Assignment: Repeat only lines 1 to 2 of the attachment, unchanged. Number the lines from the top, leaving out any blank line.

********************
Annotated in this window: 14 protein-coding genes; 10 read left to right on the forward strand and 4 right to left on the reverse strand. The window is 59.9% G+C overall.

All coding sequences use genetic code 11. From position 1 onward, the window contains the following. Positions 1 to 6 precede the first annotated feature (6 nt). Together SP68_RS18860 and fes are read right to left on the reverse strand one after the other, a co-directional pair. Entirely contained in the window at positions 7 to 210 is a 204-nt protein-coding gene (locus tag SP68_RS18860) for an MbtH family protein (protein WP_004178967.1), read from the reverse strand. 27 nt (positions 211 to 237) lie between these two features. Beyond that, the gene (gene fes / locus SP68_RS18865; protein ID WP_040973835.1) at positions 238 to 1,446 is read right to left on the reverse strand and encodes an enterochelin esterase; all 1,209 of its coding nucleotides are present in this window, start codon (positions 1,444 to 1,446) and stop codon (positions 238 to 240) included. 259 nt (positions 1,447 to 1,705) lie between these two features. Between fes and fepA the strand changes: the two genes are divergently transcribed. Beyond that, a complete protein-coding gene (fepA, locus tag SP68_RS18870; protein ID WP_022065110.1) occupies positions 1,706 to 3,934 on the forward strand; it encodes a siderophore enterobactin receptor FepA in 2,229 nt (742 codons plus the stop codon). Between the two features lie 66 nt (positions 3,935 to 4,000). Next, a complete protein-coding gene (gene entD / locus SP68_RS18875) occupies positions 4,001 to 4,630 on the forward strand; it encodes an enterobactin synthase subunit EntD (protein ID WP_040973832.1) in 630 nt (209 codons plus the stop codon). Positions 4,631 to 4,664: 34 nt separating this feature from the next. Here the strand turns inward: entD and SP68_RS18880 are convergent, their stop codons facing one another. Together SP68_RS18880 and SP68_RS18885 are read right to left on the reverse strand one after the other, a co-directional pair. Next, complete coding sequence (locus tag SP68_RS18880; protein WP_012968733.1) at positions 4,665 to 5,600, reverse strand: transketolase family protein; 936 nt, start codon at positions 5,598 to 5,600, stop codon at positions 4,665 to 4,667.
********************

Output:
Annotated in this window: 14 protein-coding genes; 10 read left to right on the forward strand and 4 right to left on the reverse strand. The window is 59.9% G+C overall.

All coding sequences use genetic code 11. From position 1 onward, the window contains the following. Positions 1 to 6 precede the first annotated feature (6 nt). Together SP68_RS18860 and fes are read right to left on the reverse strand one after the other, a co-directional pair. Entirely contained in the window at positions 7 to 210 is a 204-nt protein-coding gene (locus tag SP68_RS18860) for an MbtH family protein (protein WP_004178967.1), read from the reverse strand. 27 nt (positions 211 to 237) lie between these two features. Beyond that, the gene (gene fes / locus SP68_RS18865; protein ID WP_040973835.1) at positions 238 to 1,446 is read right to left on the reverse strand and encodes an enterochelin esterase; all 1,209 of its coding nucleotides are present in this window, start codon (positions 1,444 to 1,446) and stop codon (positions 238 to 240) included. 259 nt (positions 1,447 to 1,705) lie between these two features. Between fes and fepA the strand changes: the two genes are divergently transcribed. Beyond that, a complete protein-coding gene (fepA, locus tag SP68_RS18870; protein ID WP_022065110.1) occupies positions 1,706 to 3,934 on the forward strand; it encodes a siderophore enterobactin receptor FepA in 2,229 nt (742 codons plus the stop codon). Between the two features lie 66 nt (positions 3,935 to 4,000). Next, a complete protein-coding gene (gene entD / locus SP68_RS18875) occupies positions 4,001 to 4,630 on the forward strand; it encodes an enterobactin synthase subunit EntD (protein ID WP_040973832.1) in 630 nt (209 codons plus the stop codon). Positions 4,631 to 4,664: 34 nt separating this feature from the next. Here the strand turns inward: entD and SP68_RS18880 are convergent, their stop codons facing one another. Together SP68_RS18880 and SP68_RS18885 are read right to left on the reverse strand one after the other, a co-directional pair. Next, complete coding sequence (locus tag SP68_RS18880; protein WP_012968733.1) at positions 4,665 to 5,600, reverse strand: transketolase family protein; 936 nt, start codon at positions 5,598 to 5,600, stop codon at positions 4,665 to 4,667.